Spurgine is all about doughnuts. Spurgine is nothing to do with doughnuts. That's the fun paradox at play in this soviet era bastion of batter.
You'll want to come here for the doughy delights on offer (although possibly not for the British Rail era coffee). There's curd-cheese filled 'Zagareliai' doughnuts, Jersey Wonder style doughnuts, savoury mushroom-filled doughnut pasties, herby meat filled doughnuts, jammy doughnuts, salty, sweet, strawberry, snozberry (whoever heard of a Snozberry) and icing-sugar dusted doughnuts, there's even doughnuts with extra doughnut...
Yes, it's all about the doughnuts. (And the soup which was a tasty broth with a chicken leg submerged in it like a miniature poultry shipwreck.)
But then Spurgines is also nothing to do with doughnuts. It's about the 50s/60s Soviet-style interior, the colourful, abstract wooden art on the walls, the bustling, brusque but beaming waitresses (well they smiled when I tried ordering in Lithuanian!), the old metal stools, the industrial eastern bloc kitchen that reveals itself every 30 seconds or so as another tray of golden globules is carried through to the counter tops.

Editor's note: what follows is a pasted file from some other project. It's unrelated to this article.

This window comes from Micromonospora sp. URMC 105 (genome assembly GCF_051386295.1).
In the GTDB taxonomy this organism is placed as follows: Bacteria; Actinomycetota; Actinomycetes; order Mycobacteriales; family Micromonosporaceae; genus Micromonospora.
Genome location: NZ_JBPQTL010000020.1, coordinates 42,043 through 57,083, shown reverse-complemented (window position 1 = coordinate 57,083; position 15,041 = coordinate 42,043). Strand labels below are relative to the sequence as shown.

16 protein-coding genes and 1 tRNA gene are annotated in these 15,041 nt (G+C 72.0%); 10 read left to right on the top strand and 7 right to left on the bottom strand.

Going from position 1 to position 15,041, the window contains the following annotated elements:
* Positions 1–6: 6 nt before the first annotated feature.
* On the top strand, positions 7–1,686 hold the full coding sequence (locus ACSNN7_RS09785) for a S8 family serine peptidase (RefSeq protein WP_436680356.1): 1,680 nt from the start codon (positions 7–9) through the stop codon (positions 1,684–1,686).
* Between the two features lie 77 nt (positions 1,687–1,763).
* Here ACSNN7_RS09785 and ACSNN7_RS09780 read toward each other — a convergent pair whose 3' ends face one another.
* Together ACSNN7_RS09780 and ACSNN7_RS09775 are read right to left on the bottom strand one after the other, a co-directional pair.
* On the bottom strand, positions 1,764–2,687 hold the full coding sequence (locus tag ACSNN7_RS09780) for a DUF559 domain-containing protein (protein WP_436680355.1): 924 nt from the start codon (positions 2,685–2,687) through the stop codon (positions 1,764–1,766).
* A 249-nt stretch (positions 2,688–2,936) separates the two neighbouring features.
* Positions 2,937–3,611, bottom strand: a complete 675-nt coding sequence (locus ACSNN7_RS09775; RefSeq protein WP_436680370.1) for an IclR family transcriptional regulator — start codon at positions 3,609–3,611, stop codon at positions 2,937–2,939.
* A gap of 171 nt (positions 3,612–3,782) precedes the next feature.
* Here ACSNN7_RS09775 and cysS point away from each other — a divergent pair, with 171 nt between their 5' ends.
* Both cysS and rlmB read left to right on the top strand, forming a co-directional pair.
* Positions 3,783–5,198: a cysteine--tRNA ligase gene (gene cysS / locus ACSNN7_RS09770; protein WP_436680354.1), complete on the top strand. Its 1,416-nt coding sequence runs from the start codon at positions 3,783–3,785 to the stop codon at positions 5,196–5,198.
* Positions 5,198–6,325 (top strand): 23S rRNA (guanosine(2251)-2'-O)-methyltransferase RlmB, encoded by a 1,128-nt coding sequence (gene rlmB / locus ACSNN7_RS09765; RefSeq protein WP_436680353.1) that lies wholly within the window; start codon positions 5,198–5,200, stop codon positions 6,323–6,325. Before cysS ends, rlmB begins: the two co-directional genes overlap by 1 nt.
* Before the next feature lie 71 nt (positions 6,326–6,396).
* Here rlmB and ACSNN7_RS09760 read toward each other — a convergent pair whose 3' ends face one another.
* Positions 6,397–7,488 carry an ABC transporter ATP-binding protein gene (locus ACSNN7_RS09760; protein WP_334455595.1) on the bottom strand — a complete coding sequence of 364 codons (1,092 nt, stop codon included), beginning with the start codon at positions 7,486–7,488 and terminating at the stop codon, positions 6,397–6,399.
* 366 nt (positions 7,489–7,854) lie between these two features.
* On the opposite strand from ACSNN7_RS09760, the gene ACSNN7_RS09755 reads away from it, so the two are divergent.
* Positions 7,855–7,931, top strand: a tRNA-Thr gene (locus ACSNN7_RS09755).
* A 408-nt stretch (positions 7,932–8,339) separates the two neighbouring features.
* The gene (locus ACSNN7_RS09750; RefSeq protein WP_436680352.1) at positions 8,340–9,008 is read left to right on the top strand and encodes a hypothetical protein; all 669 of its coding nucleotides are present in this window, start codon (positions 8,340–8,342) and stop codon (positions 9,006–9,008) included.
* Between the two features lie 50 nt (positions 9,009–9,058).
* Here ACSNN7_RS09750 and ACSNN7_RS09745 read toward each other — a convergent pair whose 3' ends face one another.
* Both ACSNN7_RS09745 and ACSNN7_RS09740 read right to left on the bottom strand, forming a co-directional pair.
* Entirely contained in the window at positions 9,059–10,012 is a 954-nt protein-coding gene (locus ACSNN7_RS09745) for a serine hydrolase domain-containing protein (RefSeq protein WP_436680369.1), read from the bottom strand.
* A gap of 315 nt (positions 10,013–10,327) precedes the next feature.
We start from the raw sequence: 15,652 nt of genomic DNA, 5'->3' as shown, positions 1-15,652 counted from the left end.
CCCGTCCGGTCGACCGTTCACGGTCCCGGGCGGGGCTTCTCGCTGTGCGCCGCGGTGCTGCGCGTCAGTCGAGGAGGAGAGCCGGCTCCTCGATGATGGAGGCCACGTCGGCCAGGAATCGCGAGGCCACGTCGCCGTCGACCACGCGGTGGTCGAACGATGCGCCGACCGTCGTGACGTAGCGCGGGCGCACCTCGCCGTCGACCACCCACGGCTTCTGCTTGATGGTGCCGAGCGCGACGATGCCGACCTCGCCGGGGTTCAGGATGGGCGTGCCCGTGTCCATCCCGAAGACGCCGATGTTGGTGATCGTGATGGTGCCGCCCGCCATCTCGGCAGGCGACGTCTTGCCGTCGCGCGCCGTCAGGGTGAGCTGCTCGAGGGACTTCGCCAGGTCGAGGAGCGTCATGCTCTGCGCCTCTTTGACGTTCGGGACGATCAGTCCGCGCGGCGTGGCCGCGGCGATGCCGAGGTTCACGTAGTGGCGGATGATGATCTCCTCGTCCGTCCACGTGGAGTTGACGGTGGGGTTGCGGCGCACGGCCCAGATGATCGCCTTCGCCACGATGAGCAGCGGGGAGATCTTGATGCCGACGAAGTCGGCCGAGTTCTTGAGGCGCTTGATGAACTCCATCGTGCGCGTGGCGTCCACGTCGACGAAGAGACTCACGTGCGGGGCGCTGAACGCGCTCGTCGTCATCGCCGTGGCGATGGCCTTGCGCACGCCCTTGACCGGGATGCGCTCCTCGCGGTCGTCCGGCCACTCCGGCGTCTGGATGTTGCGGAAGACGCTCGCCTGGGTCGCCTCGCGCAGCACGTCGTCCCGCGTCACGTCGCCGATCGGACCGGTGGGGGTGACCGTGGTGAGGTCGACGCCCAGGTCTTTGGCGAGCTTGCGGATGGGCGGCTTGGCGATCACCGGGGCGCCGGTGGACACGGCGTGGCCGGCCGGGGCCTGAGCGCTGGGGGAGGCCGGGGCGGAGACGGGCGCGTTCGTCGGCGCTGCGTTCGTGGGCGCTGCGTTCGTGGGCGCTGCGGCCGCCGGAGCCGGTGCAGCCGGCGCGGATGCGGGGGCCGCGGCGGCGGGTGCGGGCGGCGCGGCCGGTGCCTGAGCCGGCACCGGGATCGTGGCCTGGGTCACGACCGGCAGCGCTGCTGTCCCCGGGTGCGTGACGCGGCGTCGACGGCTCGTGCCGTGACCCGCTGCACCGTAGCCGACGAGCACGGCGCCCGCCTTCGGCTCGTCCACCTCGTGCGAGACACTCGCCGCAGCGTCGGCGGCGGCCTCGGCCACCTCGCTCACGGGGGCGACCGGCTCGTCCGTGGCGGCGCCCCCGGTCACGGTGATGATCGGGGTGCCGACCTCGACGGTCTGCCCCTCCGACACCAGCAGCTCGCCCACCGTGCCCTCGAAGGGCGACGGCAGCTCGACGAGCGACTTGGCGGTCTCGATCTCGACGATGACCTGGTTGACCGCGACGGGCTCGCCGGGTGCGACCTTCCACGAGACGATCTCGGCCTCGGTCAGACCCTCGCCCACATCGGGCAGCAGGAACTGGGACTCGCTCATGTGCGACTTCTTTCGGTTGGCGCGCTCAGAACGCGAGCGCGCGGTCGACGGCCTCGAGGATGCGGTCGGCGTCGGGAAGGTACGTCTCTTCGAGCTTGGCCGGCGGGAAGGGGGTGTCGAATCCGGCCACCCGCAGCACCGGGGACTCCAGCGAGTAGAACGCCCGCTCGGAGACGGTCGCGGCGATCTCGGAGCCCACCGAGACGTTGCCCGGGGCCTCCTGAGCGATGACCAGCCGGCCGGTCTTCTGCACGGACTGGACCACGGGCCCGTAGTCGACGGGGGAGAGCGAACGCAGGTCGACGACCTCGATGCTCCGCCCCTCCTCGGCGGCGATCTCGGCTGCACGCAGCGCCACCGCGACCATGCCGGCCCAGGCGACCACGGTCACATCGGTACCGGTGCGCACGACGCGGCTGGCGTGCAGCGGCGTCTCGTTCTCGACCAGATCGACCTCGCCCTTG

It's a reminder of simpler, older times. Days out with the folks. A doughnut and a catch up with friends. A pasty and a coffee with grandparents. This is pure fluffy nostalgia for many locals and they seem to adore it - whether they have a BMW and Bang & Olufsen or just a good coat and boots to their name.
Especially, as my Lithuanian friends remind me that although it's an SSSR-style cafe - this is Lithuanian cuisine.
Of course, it's both the doughnuts and the history that make this a vital watering and doughnut-eating hole on your trip down memory lane in Kaunas.
Time travel exists and it's got nothing to do with flux capacitors and Michael J Fox.
It's why locals love it. It's why you'll love it. So come and bend your knee (and mind) to this totemic temple of tempura!
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